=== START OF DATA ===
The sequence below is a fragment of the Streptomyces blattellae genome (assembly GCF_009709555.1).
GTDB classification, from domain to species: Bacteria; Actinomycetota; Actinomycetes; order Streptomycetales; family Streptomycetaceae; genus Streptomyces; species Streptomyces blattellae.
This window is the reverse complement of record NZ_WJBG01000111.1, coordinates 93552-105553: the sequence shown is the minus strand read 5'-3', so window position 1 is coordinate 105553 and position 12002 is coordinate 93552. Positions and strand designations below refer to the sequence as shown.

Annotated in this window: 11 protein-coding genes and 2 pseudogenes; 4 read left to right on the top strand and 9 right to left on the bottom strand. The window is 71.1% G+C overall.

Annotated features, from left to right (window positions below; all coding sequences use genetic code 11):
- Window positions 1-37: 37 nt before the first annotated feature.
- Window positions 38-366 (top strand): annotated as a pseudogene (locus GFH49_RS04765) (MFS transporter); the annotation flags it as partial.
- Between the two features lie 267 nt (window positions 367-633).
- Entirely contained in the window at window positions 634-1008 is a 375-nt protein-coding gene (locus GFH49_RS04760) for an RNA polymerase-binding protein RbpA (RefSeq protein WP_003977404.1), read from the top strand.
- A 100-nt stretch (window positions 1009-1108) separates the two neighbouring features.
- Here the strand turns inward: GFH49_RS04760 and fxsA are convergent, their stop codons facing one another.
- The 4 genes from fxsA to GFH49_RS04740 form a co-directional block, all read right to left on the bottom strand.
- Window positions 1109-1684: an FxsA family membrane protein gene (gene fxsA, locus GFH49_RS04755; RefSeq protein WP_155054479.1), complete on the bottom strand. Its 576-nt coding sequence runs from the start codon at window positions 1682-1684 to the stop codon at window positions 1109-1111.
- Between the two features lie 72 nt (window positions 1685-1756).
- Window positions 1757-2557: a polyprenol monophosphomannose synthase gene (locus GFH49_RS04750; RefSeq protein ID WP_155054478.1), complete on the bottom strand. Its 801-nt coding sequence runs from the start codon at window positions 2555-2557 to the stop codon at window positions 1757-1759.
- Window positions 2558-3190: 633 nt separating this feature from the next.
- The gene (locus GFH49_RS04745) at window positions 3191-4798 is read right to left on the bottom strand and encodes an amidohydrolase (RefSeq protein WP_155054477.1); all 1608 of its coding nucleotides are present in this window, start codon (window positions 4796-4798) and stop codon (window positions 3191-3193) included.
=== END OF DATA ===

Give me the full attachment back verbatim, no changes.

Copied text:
The sequence below is a fragment of the Streptomyces blattellae genome (assembly GCF_009709555.1).
GTDB classification, from domain to species: Bacteria; Actinomycetota; Actinomycetes; order Streptomycetales; family Streptomycetaceae; genus Streptomyces; species Streptomyces blattellae.
This window is the reverse complement of record NZ_WJBG01000111.1, coordinates 93552-105553: the sequence shown is the minus strand read 5'-3', so window position 1 is coordinate 105553 and position 12002 is coordinate 93552. Positions and strand designations below refer to the sequence as shown.

Annotated in this window: 11 protein-coding genes and 2 pseudogenes; 4 read left to right on the top strand and 9 right to left on the bottom strand. The window is 71.1% G+C overall.

Annotated features, from left to right (window positions below; all coding sequences use genetic code 11):
- Window positions 1-37: 37 nt before the first annotated feature.
- Window positions 38-366 (top strand): annotated as a pseudogene (locus GFH49_RS04765) (MFS transporter); the annotation flags it as partial.
- Between the two features lie 267 nt (window positions 367-633).
- Entirely contained in the window at window positions 634-1008 is a 375-nt protein-coding gene (locus GFH49_RS04760) for an RNA polymerase-binding protein RbpA (RefSeq protein WP_003977404.1), read from the top strand.
- A 100-nt stretch (window positions 1009-1108) separates the two neighbouring features.
- Here the strand turns inward: GFH49_RS04760 and fxsA are convergent, their stop codons facing one another.
- The 4 genes from fxsA to GFH49_RS04740 form a co-directional block, all read right to left on the bottom strand.
- Window positions 1109-1684: an FxsA family membrane protein gene (gene fxsA, locus GFH49_RS04755; RefSeq protein WP_155054479.1), complete on the bottom strand. Its 576-nt coding sequence runs from the start codon at window positions 1682-1684 to the stop codon at window positions 1109-1111.
- Between the two features lie 72 nt (window positions 1685-1756).
- Window positions 1757-2557: a polyprenol monophosphomannose synthase gene (locus GFH49_RS04750; RefSeq protein ID WP_155054478.1), complete on the bottom strand. Its 801-nt coding sequence runs from the start codon at window positions 2555-2557 to the stop codon at window positions 1757-1759.
- Window positions 2558-3190: 633 nt separating this feature from the next.
- The gene (locus GFH49_RS04745) at window positions 3191-4798 is read right to left on the bottom strand and encodes an amidohydrolase (RefSeq protein WP_155054477.1); all 1608 of its coding nucleotides are present in this window, start codon (window positions 4796-4798) and stop codon (window positions 3191-3193) included.